Well, hello, I’m Steve Matheson, and my blogospheric biography, reduced to mere phrases, goes like this:
- Associate Professor of Biology, Calvin College, Grand Rapids, Michigan
- Reformed Christian
- developmental cell biologist
- NCSE Steve
- baseball fan
I run a blog called Quintessence of Dust, which could be subtitled “biology for evangelicals” but isn’t. I’ll be crossposting appropriate articles from QoD in this excellent forum. Here are my answers to the getting-acquainted questions.
1. What does science mean to you? I consider science to be the rational exploration of God’s world, with the primary goal being explanation. My preferred definition of science is from the work of my friend and Calvin College colleague, Del Ratzsch:
A natural science is a theoretical explanatory discipline that objectively addresses natural phenomena within the general constraints that (1) its theories must be rationally connectable to generally specifiable empirical phenomena and that (2) it normally does not leave the natural realm for the concepts employed in its explanations.
From Science and Its Limits: The Natural Sciences in Christian Perspective, 2nd Edition, by Del Ratzsch. InterVarsity Press, 2000, p. 13.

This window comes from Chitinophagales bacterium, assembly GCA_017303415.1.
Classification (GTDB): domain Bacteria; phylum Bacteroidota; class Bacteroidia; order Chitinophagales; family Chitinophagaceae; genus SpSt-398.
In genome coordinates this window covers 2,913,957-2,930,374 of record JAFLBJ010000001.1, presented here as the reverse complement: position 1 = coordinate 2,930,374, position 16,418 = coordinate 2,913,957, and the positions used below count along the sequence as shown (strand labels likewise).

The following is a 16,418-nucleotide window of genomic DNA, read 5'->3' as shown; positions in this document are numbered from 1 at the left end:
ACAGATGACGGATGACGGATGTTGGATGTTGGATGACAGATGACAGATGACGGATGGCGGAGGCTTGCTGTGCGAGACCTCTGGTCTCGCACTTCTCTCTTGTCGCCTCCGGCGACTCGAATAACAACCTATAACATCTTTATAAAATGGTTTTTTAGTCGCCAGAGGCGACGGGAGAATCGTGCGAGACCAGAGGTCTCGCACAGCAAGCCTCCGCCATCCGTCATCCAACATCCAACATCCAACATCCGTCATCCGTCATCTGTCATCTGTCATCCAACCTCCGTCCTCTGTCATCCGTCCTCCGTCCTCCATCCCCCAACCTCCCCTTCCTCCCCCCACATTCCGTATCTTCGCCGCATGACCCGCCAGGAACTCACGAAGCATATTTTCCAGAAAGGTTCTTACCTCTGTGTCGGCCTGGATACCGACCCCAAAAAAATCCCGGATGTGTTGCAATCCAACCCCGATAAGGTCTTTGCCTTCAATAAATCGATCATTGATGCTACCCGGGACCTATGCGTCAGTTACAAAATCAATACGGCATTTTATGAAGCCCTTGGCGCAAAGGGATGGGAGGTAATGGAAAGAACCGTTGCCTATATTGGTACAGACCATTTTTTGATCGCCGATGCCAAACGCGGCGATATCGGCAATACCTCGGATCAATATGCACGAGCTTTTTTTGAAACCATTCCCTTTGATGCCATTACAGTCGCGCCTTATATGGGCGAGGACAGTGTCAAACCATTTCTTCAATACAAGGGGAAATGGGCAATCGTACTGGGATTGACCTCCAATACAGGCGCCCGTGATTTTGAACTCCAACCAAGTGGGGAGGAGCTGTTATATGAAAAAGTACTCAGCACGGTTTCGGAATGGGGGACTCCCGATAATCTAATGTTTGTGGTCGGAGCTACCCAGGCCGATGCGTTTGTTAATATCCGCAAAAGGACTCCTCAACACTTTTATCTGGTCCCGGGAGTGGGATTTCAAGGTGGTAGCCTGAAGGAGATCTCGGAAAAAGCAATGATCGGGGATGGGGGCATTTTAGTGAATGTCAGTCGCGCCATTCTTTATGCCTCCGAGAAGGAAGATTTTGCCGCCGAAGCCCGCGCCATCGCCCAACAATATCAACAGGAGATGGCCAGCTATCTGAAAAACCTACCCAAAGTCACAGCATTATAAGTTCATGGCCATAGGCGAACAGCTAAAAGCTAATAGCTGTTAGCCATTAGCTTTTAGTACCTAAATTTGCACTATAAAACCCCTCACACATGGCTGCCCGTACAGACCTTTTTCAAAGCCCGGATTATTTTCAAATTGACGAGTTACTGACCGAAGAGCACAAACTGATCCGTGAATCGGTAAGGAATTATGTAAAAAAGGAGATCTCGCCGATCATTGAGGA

2. How do you interact with science? I am a professional scientist. My day job is as a professor of biology at Calvin College, where I teach and perform research in developmental cell biology.
3. Are you atheist, agnostic, Christian or something else? I am an evangelical Christian of the Reformed variety.
4. Have you ever been anything else? I was raised Catholic, then spent several years as a charismatic evangelical in churches affiliated with the Assemblies of God and Foursquare.
5. How do you see faith and science interacting? I do not acknowledge a significant distinction between supernatural and natural causation in the context of the definition or discussion of God’s work in the world. In other words, I see “natural” processes (embryonic development, climate, metabolism, evolution) as “God’s work” every bit as much as I see the miraculous (biblical miracles, the Incarnation, modern miracles) as God’s work. (The writer of Psalm 104 is a major source of inspiration on this point, which I take to be obvious despite its evident lack of current popularity among evangelicals.) Largely because of this foundational principle, I see science (as I defined it above) to be nothing more or less than the discovery of the ways and means of God’s creation.
And this means that I’m cautious when asked about how faith and science “interact.” I do think that Christianity laid the foundations of modern science, and I find the suggestion that science and faith are “incompatible” to be laughable on its face. On the other hand, I can identify key questions – largely historical in nature – that science has uniquely raised and that traditional Christian faith has not answered. Specifically, I think that the historical Christian (if not Judeo-Christian) narrative of creation and fall is not easy to map onto our current understanding of natural history. But, importantly, I am often annoyingly dismissive of many topics that fall under the heading of “faith-science interaction.” All too often, the discussion betrays a view of the “natural” that I reject completely.